Great Apes Caught Spinning Themselves Just to Get Dizzy
Researchers studied videos of great apes spinning and found that the animals are deliberately getting dizzy; the team believes that the behavior may have implications for humankind’s occasional exploration of altered states of mind.
Evidence collected from hundreds of instances of rope spinning across several great ape species demonstrated that, in some instances, the animals sought to induce dizziness. The researchers compare the behavior to spinning to induce mind-altering experiences in humans, like Sufi whirling. The research is published in the journal Primates.
“Spinning alters our state of consciousness, it messes up with our body-mind responsiveness and coordination, which make us feel sick, lightheaded, and even elated as in the case on children playing in merry-go-rounds, spinner-wheels, and carousels,” said Adriano Lameria, a psychologist at the University of Warwick and co-author of the paper, in a University of Birmingham release.
The team’s interest was piqued by a viral video of a gorilla named Zola spinning in a pool, shared by the Dallas Zoo in 2018.
“What we wanted to try to understand through this study is whether spinning can be studied as a primordial behavior that human ancestors would have been able to autonomously engage in and tap into other states of consciousness,” Lameria added.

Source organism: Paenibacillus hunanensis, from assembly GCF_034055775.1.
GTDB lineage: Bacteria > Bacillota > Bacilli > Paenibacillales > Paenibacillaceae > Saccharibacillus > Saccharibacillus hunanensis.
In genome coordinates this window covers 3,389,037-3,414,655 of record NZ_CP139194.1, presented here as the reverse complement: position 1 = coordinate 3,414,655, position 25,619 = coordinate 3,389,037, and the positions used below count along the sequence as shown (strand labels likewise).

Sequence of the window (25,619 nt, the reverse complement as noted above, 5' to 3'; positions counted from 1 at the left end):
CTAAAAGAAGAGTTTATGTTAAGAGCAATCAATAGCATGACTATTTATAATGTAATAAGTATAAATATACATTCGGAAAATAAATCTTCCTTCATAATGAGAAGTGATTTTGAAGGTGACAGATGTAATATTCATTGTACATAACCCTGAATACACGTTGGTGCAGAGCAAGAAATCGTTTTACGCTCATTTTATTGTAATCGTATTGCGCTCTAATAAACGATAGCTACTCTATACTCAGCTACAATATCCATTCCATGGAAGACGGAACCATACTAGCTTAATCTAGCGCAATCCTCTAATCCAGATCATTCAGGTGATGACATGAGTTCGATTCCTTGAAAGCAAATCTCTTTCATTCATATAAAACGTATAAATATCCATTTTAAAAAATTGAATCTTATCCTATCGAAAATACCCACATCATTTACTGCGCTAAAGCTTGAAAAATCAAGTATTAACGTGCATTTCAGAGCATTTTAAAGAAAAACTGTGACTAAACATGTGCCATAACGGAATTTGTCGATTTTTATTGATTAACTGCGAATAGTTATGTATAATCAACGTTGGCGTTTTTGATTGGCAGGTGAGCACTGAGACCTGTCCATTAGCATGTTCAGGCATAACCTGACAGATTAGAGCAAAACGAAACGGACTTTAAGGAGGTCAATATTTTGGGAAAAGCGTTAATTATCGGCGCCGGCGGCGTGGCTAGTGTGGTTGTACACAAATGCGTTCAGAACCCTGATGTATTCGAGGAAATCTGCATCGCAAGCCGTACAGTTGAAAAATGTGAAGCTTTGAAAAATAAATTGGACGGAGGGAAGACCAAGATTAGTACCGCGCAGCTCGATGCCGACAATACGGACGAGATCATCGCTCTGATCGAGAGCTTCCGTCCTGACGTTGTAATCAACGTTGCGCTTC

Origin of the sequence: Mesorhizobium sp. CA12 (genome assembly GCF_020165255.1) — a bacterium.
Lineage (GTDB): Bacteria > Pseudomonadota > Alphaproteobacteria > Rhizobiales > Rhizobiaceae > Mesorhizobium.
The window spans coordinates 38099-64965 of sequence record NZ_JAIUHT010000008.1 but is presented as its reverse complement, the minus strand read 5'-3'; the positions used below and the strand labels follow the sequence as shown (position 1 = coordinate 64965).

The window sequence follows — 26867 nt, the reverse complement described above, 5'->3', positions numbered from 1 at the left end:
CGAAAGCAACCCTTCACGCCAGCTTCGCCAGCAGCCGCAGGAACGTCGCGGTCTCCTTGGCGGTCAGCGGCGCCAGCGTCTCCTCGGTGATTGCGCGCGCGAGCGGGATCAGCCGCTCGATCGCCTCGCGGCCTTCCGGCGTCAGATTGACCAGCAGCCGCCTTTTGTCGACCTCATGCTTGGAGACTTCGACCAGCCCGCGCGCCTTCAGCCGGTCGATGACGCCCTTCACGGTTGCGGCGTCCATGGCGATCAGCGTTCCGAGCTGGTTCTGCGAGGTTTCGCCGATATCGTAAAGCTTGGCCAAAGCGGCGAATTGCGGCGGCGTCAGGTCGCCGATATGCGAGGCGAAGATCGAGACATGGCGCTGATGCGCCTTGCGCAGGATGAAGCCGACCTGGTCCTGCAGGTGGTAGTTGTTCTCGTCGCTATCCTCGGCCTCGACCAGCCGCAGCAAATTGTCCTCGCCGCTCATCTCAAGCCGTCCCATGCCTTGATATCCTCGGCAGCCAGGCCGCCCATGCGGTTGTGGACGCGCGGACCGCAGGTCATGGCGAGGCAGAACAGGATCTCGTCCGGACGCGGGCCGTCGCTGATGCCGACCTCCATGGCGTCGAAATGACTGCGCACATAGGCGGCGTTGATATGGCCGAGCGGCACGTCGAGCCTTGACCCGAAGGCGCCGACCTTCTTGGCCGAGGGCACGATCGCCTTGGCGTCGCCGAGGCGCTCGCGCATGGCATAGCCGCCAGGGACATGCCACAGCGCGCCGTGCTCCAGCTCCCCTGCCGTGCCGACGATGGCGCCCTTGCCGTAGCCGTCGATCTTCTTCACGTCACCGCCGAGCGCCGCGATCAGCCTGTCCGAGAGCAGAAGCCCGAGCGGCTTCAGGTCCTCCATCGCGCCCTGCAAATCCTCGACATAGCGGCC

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The researchers studied 40 videos that included footage of rope spinning, totalling 709 revolutions. Gorillas, chimpanzees, orangutans, and bonobos all spun. The average spin session was 5.4 revolutions, and the average rotational velocity was 1.43 spins per second. The longest session lasted 28 revolutions, and the fastest single spin was 5 revolutions in a second (I’m getting dizzy just writing all this).
An important takeaway is that the apes spin fast enough to induce what the researchers call “psychological ‘highs’” in humankind. “Ancestral individuals, irrespective of whether they had access to psychotropic drugs, may have had the ability to self-induce altered states of proprioception and awareness by spinning,” the team wrote.
There’s copious evidence of human drug use in the ancient past. From ritualistic cannabis use in the Levant 2,700 years ago to cocaine and ayahuasca use in Bolivia 1,000 years ago, we have long used substances to change our state of mind. Some empires were built on drugs, well before Pablo Escobar’s cocaine hippos. (Gizmodo once asked a bunch of historians about the first substance to be used recreationally, with some surprising results.)
Besides the great apes reported in the paper, the team found videos of gibbons and monkeys spinning in similar ways. Further research—especially on humans—could help reveal what psychological benefits all this intentional dizziness might provide.
More: Zoo Says Ape’s Mysterious Pregnancy Occurred Through a Glory Hole